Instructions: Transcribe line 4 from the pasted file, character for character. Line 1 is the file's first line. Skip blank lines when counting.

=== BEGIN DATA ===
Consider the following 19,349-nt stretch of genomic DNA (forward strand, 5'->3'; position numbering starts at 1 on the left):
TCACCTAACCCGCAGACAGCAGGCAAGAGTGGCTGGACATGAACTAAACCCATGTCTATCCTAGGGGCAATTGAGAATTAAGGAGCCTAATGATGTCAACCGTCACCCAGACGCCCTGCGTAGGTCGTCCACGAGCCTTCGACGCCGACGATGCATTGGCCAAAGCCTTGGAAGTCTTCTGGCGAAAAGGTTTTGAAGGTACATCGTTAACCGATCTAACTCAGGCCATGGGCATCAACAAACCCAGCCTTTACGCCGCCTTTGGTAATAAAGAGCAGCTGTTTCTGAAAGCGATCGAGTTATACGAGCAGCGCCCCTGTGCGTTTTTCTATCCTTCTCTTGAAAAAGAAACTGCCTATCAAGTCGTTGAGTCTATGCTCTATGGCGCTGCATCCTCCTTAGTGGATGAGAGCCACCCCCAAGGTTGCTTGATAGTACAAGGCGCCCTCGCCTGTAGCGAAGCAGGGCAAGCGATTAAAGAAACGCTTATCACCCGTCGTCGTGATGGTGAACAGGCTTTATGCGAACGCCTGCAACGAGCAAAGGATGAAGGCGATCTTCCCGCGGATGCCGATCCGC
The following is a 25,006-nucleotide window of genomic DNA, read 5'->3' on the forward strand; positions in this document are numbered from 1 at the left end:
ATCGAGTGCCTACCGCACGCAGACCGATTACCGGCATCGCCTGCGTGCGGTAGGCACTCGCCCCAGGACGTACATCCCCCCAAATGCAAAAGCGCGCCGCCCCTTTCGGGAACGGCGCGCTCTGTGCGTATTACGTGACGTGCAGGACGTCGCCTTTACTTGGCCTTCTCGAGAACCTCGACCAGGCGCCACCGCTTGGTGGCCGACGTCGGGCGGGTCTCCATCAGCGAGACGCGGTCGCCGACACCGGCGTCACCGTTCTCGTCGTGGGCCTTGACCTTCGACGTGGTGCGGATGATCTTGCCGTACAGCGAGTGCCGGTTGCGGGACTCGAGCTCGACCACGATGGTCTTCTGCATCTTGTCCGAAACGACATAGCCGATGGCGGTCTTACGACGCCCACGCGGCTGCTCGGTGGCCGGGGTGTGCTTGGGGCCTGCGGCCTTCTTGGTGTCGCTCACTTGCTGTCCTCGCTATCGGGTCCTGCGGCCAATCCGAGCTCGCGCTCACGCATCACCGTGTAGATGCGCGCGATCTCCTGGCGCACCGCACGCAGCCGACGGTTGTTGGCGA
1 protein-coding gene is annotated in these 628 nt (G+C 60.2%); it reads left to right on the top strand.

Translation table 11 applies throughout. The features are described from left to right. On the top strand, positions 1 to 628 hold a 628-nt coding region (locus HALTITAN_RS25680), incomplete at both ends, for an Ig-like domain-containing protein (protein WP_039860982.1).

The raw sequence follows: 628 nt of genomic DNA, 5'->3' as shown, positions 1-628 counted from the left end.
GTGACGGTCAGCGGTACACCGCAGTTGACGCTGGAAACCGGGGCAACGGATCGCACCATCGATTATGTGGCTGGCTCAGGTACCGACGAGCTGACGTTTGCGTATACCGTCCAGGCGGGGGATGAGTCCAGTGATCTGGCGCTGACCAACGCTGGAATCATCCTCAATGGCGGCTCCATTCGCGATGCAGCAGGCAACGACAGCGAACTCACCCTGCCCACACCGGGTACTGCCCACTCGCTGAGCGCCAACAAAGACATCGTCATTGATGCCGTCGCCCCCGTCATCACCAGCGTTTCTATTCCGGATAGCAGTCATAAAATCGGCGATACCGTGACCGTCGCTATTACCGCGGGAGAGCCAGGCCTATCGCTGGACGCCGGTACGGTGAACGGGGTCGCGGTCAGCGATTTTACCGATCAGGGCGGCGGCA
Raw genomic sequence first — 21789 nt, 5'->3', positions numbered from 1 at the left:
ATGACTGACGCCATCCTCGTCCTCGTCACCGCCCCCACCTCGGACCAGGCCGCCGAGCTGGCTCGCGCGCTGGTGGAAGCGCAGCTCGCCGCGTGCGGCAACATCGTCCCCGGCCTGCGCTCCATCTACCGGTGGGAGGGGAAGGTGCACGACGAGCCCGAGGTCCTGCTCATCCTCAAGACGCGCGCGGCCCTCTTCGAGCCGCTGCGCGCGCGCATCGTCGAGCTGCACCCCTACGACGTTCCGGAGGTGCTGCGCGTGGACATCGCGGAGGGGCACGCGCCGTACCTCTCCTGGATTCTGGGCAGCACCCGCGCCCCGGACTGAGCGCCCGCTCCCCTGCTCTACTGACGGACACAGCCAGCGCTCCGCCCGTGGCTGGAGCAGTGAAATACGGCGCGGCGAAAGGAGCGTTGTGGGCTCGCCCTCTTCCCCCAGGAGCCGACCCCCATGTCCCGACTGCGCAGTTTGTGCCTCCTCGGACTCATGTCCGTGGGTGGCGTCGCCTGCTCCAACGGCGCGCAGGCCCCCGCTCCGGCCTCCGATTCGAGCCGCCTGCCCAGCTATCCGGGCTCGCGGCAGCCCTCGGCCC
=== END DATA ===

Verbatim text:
ATCGAGTGCCTACCGCACGCAGACCGATTACCGGCATCGCCTGCGTGCGGTAGGCACTCGCCCCAGGACGTACATCCCCCCAAATGCAAAAGCGCGCCGCCCCTTTCGGGAACGGCGCGCTCTGTGCGTATTACGTGACGTGCAGGACGTCGCCTTTACTTGGCCTTCTCGAGAACCTCGACCAGGCGCCACCGCTTGGTGGCCGACGTCGGGCGGGTCTCCATCAGCGAGACGCGGTCGCCGACACCGGCGTCACCGTTCTCGTCGTGGGCCTTGACCTTCGACGTGGTGCGGATGATCTTGCCGTACAGCGAGTGCCGGTTGCGGGACTCGAGCTCGACCACGATGGTCTTCTGCATCTTGTCCGAAACGACATAGCCGATGGCGGTCTTACGACGCCCACGCGGCTGCTCGGTGGCCGGGGTGTGCTTGGGGCCTGCGGCCTTCTTGGTGTCGCTCACTTGCTGTCCTCGCTATCGGGTCCTGCGGCCAATCCGAGCTCGCGCTCACGCATCACCGTGTAGATGCGCGCGATCTCCTGGCGCACCGCACGCAGCCGACGGTTGTTGGCGA